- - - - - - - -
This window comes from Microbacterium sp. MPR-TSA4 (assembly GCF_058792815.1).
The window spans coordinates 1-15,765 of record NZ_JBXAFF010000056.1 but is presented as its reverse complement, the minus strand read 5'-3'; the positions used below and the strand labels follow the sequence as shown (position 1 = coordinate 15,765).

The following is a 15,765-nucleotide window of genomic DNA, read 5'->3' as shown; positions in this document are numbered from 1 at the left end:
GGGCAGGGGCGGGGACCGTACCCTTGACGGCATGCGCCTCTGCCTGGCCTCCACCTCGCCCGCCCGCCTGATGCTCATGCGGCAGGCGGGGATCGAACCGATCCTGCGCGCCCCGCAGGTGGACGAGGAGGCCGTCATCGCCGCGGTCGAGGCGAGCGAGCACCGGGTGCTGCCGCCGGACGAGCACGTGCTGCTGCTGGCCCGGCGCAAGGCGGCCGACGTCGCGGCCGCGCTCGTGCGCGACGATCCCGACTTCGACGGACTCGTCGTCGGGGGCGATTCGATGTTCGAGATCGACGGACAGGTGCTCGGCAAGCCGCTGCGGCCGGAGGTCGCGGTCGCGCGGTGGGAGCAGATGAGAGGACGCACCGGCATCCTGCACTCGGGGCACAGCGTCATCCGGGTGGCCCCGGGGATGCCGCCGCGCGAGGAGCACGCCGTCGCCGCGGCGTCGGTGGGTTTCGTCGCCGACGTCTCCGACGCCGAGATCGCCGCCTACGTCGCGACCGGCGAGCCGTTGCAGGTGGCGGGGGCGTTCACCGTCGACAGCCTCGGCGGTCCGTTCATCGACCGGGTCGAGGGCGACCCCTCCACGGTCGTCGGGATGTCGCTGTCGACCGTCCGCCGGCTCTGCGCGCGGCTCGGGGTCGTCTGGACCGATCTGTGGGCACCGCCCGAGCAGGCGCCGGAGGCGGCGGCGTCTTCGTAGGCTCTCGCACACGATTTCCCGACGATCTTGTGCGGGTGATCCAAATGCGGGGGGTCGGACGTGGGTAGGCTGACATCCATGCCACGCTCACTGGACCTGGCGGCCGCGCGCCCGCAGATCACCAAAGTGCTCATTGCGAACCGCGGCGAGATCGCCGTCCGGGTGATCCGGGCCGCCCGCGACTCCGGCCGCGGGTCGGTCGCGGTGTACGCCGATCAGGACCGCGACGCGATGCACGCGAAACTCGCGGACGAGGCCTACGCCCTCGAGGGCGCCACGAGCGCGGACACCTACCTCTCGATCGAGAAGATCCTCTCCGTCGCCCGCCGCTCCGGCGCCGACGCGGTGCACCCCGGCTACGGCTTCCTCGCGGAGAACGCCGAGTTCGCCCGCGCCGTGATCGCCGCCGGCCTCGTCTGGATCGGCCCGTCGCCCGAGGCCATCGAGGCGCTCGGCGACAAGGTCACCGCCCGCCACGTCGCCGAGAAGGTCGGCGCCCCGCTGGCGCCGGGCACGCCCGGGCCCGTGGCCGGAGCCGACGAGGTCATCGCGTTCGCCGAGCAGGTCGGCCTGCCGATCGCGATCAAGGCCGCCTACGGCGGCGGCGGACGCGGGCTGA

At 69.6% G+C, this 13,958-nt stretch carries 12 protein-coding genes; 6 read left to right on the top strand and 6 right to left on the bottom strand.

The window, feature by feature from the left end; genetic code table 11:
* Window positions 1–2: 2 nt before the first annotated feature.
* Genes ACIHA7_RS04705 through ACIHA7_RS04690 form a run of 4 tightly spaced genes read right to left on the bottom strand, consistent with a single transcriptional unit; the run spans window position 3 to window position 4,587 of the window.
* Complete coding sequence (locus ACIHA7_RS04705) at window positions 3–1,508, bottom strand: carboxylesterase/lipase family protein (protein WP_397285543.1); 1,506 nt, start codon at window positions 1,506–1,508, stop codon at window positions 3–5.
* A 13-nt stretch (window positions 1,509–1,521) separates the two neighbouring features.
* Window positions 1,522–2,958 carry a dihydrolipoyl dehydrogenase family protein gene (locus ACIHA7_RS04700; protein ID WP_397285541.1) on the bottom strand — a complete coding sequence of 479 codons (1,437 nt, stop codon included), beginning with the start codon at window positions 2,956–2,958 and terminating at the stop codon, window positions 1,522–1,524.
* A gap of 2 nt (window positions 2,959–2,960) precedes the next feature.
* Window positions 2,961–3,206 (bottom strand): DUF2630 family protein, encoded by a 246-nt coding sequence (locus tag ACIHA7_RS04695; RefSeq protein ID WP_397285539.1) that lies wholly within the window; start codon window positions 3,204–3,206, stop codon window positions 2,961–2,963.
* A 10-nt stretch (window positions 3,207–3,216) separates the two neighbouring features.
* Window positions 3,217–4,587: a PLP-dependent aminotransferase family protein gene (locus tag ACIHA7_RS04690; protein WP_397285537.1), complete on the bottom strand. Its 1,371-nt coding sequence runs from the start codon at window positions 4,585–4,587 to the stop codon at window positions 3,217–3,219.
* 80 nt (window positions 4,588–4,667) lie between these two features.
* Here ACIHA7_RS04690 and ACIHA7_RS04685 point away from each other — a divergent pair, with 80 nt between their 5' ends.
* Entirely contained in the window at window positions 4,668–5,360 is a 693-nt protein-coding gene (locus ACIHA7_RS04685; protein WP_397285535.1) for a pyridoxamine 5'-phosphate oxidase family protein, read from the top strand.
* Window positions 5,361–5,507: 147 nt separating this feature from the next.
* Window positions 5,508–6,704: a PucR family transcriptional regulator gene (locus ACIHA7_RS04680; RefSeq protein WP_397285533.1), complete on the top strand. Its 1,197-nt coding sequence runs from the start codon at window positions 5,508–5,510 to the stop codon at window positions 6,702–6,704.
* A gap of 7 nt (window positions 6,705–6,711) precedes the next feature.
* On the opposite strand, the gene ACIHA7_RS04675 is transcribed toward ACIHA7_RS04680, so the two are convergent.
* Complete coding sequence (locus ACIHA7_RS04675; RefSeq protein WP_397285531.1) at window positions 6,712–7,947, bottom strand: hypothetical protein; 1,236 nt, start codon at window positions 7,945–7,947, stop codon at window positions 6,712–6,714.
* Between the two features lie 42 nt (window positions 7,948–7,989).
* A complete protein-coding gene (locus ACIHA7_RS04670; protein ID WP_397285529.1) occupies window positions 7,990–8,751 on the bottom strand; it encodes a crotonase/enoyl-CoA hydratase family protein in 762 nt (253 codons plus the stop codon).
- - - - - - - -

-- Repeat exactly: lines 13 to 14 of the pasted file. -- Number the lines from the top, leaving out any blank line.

* Window positions 2,961–3,206 (bottom strand): DUF2630 family protein, encoded by a 246-nt coding sequence (locus tag ACIHA7_RS04695; RefSeq protein ID WP_397285539.1) that lies wholly within the window; start codon window positions 3,204–3,206, stop codon window positions 2,961–2,963.
* A 10-nt stretch (window positions 3,207–3,216) separates the two neighbouring features.